My Conan coasters look terrific! I added clear glass to the top of each and fully fused them yesterday.

I like the white ones the best.

Wednesday, December 17, 2014

Screen Printing A Christmas Present!

I purchased the Cameo Silhouette years ago and it continues to amaze me. It can cut the most intricate patterns ... think of a doily with all the little cutouts. Yes, it can do that. I'm not really interested in cutting doilies, but have made some fused glass plates in the past year with feather designs that were screen printed.

My daughter and son-in-law have a wonderful dog, Conan. He's a Rottweiler who weighs over 150 lbs. Can you imagine how big he is? I have a great photo of him and my daughter Kirsten (below) and wanted to screen print some coaster for them as a Christmas present.

I started this process yesterday morning by downloading the photo of Conan into the Cameo Silhouette. Here is a screen print of the photo.

It's a confusing process, but I have to remove all the black from the stencil. Having the screen print really helps. The next step is to cut the stencil on the vinyl and weed out all the parts. What?!!

In the next photo I have placed the weeded stencil on the screen.

Here I have used painter's tape around the stencil to protect the rest of the frame.

Underneath the frame, I have attached a sheet of paper on which I will print the first image. I'll then cover it with a piece of plastic wrap and it will help me in the placement of my glass pieces for screen printing Conan's images.

Here's the messy process of mixing the enamel.

Here I've added the enamel to the screen. (Actually, between you and me, I made a mistake. I have to move the enamel mixture to the longer side of the screen since my squeegee is too wide!) Hopefully I'll remember that next time.

Here's the first print on the paper I attached below. It really looks good. IT'S CONAN!!

I printed four on a nice blue glass and two on white. What happens next is that I will fire these so that the enamel sets on the glass. Then I add a layer of clear glass on top and fuse them together in the second firing. The four on the blue glass will be coasters. The white ones will go into a third firing and will be slumped into curved dishes.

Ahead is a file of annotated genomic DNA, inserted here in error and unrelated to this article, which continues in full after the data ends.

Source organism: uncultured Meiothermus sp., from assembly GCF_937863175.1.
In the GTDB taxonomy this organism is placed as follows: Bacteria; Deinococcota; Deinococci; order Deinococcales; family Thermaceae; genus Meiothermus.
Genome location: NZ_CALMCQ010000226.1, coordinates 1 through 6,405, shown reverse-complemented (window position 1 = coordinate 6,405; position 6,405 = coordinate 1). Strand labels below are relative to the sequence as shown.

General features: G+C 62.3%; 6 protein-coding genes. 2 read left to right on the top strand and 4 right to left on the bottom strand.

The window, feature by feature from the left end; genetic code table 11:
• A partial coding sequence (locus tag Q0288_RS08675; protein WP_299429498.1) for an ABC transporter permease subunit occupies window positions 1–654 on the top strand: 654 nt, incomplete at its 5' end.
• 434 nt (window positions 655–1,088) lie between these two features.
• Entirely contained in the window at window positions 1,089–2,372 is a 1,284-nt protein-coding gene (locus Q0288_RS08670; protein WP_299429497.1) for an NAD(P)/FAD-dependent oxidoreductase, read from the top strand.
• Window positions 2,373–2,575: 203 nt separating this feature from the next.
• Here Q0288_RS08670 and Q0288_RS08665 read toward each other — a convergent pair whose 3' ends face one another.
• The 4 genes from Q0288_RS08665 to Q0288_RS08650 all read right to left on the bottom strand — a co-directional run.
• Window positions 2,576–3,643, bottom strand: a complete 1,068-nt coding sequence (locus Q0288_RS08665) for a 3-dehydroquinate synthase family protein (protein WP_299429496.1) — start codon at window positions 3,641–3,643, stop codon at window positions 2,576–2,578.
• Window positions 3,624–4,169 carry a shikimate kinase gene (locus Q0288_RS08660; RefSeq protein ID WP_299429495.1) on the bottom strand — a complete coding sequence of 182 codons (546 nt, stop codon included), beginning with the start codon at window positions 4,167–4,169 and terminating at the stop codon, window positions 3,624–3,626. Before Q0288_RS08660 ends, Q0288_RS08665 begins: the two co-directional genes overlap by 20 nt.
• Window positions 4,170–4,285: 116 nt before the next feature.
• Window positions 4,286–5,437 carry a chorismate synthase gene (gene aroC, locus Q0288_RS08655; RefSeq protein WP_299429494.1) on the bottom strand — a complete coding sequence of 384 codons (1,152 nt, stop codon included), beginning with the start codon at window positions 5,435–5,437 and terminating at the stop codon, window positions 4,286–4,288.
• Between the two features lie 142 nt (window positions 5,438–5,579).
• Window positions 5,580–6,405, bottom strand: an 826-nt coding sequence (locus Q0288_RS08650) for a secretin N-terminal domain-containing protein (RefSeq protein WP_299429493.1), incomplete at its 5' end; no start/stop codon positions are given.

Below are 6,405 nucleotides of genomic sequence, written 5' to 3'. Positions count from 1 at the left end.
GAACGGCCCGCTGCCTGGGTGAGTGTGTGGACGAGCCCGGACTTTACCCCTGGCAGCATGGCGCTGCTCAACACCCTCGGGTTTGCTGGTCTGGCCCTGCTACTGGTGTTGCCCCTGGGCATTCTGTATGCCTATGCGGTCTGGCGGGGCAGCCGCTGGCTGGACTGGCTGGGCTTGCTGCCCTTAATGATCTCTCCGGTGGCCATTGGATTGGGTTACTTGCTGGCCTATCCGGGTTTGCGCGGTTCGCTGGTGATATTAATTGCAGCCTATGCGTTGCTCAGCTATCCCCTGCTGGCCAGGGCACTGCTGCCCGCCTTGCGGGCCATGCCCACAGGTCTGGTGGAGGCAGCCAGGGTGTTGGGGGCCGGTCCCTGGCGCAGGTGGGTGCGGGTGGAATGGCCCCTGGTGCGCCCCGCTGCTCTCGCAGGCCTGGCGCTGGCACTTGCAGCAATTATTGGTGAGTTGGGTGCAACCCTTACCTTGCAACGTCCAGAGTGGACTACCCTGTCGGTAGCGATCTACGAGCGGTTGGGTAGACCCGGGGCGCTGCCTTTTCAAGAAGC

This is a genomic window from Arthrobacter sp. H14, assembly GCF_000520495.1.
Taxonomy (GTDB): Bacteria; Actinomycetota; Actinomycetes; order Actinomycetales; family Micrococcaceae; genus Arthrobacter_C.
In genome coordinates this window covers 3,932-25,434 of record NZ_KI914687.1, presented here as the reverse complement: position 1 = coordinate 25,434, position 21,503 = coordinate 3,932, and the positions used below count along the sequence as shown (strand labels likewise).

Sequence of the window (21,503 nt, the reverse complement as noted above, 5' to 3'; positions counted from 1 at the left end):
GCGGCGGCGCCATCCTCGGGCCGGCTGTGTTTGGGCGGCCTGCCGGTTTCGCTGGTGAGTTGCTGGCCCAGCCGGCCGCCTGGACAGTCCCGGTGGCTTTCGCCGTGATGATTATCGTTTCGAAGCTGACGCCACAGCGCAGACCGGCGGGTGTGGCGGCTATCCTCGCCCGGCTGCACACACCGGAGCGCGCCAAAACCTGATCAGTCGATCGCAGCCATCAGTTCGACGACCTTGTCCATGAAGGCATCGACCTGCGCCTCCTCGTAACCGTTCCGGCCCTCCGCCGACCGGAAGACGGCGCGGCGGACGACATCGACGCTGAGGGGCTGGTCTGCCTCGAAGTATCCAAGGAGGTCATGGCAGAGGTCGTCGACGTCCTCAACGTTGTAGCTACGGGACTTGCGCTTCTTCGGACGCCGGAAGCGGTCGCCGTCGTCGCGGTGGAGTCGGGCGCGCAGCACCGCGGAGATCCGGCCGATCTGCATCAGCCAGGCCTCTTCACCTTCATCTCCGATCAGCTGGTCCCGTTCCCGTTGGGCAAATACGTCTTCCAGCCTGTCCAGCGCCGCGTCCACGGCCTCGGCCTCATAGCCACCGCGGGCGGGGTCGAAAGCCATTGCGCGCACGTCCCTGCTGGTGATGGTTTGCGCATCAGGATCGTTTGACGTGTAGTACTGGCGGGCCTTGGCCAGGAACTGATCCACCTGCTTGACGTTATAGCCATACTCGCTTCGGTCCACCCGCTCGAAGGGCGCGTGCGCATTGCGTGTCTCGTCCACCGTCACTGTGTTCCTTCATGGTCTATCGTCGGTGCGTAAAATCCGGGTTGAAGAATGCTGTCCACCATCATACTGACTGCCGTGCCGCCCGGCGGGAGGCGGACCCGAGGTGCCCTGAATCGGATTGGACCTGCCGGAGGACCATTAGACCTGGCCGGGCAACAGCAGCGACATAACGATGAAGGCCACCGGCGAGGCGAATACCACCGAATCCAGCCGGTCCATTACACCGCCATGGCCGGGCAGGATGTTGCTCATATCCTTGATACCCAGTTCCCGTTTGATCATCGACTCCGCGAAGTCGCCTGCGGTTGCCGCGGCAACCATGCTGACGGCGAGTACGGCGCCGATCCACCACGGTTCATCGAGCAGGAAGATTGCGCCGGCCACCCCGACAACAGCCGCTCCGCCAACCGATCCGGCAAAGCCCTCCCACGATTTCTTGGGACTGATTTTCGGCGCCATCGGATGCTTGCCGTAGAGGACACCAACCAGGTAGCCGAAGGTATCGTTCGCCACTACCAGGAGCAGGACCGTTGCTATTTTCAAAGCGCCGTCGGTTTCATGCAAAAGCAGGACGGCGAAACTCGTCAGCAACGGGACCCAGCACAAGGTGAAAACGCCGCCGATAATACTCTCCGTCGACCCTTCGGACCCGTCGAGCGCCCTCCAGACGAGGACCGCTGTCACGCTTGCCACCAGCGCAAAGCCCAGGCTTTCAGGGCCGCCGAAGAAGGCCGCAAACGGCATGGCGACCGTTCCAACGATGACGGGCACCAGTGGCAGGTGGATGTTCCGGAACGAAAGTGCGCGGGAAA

Here's one of the white ones. I think Kirsten and Tim will love Conan's presents. DON'T TELL THEM ... THESE ARE A SURPRISE!

Saturday, December 6, 2014

New Dichroic Fused Glass Pendants

I love my new pendants. Dichroic glass strips, as well as black glass pieces, were cut and carefully stacked together using super glue. Once I got the measurements correct, the assembly part was not so hard. The pendants are 2-1/4" high, including the bail.

Sunday, November 23, 2014

A New Bangle Pattern Roller for My Rolling Mill!

I have to give my thanks to Deborah Read for posting this bangle pattern roller on her blog! I quickly ordered one from Otto Frei and got it a few days ago. It's a beauty with seven different patterns. Here's a photo:

I tried different gauges of copper wire and even tubing I had on hand and love the results! I'm not sure I tried all the patterns yet. The photo below shows what I've made so far. The wire on the right is 12 gauge ... I think I'll use it for earrings.